“All happiness or unhappiness depends solely on the quality of the object to which we are bound by love.”
Spinoza wrote those words in one of his earliest works, the Treatise on the Emendation of the Intellect. But this morning, I’d like to tweak them a bit. Here’s my version: “So much happiness or unhappiness depends solely on the quality of the object to which we are bound by hatred.”
You have to pardon me, but I spent part of the last couple of days putting the finishing touches on my newest essay, entitled “Spinoza on Love and Hate.” In my research, it became clear that of these two emotions, love took the lead role for Spinoza. But it was also clear that Spinoza believed that hatred is both more ubiquitous and more important than most of us would like to believe. I didn’t have to be convinced. I’ve always thought that people are in denial when it comes to the prevalence and profundity of hatred.
Here are some snippets from the sage of Amsterdam: “It is rarely the case that men live by the guidance of reason; their condition is such that they are generally disposed to envy and mutual dislike.” “Men are prone to hatred and envy, and this is accentuated by their upbringing. For parents are wont to incite their children to excellence solely by the spur of honor and envy.” “Men are far more inclined to revenge than to repay a benefit.” “Men are by nature enemies, and even when they are joined and bound together by laws they still retain their nature.”
All of those words were written more than 300 years ago. Do they remain true? Or has the arc of the moral universe bent so far toward justice in the past few centuries that these statements seem antiquated? Personally, I take some of those quotations to be a tad exaggerated, but only a tad. It is certainly the case that envy, revenge, mistrust, bigotry, and violence are alive and well. It is also the case that when Spinoza painted a portrait of the human condition characterized primarily by insecurity and competitiveness, he demonstrated how slowly indeed the arc of the moral universe bends. Just turn on the television – news, drama, whatever you prefer: are you likely to see a profile in love or in hatred? Security or fear? Anger or compassion?
Even the voices of “progressivism” right now are obsessed with their enemies. For a while, it was the NRA. Then, it was Netanyahu. Now, it’s the xenophobes and the other bigots. So there you have it – it is not enough for the progressives to be engulfed by hatred. Now, they have to be hatefully obsessed with hatred itself.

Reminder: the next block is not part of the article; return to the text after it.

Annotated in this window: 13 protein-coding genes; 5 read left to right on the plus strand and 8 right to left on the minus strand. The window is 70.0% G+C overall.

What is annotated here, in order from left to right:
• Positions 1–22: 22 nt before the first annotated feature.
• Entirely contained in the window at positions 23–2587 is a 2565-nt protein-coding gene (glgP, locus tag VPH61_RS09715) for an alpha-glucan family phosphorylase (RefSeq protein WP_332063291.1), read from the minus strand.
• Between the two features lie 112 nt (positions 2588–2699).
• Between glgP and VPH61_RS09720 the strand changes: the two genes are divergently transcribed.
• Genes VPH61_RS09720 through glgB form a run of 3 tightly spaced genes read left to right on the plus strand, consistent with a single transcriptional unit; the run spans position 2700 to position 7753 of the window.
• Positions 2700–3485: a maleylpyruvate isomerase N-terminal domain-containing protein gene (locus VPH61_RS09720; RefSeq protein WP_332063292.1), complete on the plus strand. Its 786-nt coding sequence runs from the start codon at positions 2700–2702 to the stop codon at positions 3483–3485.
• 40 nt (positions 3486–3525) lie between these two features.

While I have no idea exactly what the progressive’s obsession du jour will be tomorrow, I think it is safe to say that it will not be an object to which they will be bound by love, but rather an object to which they will be bound by hatred. And needless to say, the same can be said about their political opponents, who may claim to be followers of Ronald Reagan, but don’t come close to having the Gipper’s positive vision of progress. He traded on hope, whereas his contemporary “disciples” trade on fear. And anger. Such is life in 2015.
It is difficult to write the above words this weekend, which should be a time of gratitude. We all have so much to be thankful for, and it is precisely those things – the objects that bind us by love, not hatred – that we need to take stock in more often. As Spinoza argued, hatred is impossible to avoid altogether, for any time we feel pain, we are prone to feeling hatred. But at least we can avoid the more grandiose manifestations of hatred, such as envy and anger, and we certainly should be able to avoid feeling the kind of inner-rage that seems to be on the ascendancy today, and not just in the Middle East.
How do we defeat hatred? Only by love. That was Spinoza’s teaching back in the 17th century, and it remains true today.
This Thanksgiving weekend, please remind yourselves of the people you love the most, the institutions you love the most, the artists and writers you love the most, the qualities in yourself you love the most, the aspects of your planet that you love the most, and the vision of the future that you love the most. Just for this one weekend, let yourself be defined by what you cherish, not by who you fight.
And when you’re making your list, allow me to remind you not to forget about God. Spinoza, for all his heresies, would require me to make that point. After all, it was Spinoza – who many take to be an atheist – who wrote that the love toward God “cannot be stained by the emotion of envy, nor again by the emotion of jealousy,” and “there is no emotion directly contrary to this love by which this love can be destroyed.” Accordingly, Spinoza added, our love toward God “is the most constant of all emotions … and cannot be destroyed except together with the body.”
I would never say that the belief in God is for everyone, but I am heartened to say that for those who do believe, the Holy Name provides an incredibly powerful object of affection. These days, I feel like we’re fortunate whenever such an object presents itself. I’ve had enough with all the hatred.